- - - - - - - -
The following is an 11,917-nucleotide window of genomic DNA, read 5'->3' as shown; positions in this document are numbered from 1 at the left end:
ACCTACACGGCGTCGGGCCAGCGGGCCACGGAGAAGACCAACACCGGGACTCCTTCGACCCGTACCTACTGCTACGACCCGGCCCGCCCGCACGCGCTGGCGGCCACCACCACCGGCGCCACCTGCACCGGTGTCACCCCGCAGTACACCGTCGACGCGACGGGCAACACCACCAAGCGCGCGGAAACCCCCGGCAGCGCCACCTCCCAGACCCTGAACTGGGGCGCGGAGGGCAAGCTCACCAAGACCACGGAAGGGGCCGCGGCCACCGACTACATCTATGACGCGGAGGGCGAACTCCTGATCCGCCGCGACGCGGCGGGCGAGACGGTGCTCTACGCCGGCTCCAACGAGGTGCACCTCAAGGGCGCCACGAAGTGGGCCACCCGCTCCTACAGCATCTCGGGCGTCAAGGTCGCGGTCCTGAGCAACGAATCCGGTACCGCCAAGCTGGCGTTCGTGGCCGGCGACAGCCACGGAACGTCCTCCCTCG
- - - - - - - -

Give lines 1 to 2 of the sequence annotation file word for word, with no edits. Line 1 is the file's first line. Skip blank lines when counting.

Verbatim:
The following is an 11,917-nucleotide window of genomic DNA, read 5'->3' as shown; positions in this document are numbered from 1 at the left end:
ACCTACACGGCGTCGGGCCAGCGGGCCACGGAGAAGACCAACACCGGGACTCCTTCGACCCGTACCTACTGCTACGACCCGGCCCGCCCGCACGCGCTGGCGGCCACCACCACCGGCGCCACCTGCACCGGTGTCACCCCGCAGTACACCGTCGACGCGACGGGCAACACCACCAAGCGCGCGGAAACCCCCGGCAGCGCCACCTCCCAGACCCTGAACTGGGGCGCGGAGGGCAAGCTCACCAAGACCACGGAAGGGGCCGCGGCCACCGACTACATCTATGACGCGGAGGGCGAACTCCTGATCCGCCGCGACGCGGCGGGCGAGACGGTGCTCTACGCCGGCTCCAACGAGGTGCACCTCAAGGGCGCCACGAAGTGGGCCACCCGCTCCTACAGCATCTCGGGCGTCAAGGTCGCGGTCCTGAGCAACGAATCCGGTACCGCCAAGCTGGCGTTCGTGGCCGGCGACAGCCACGGAACGTCCTCCCTCG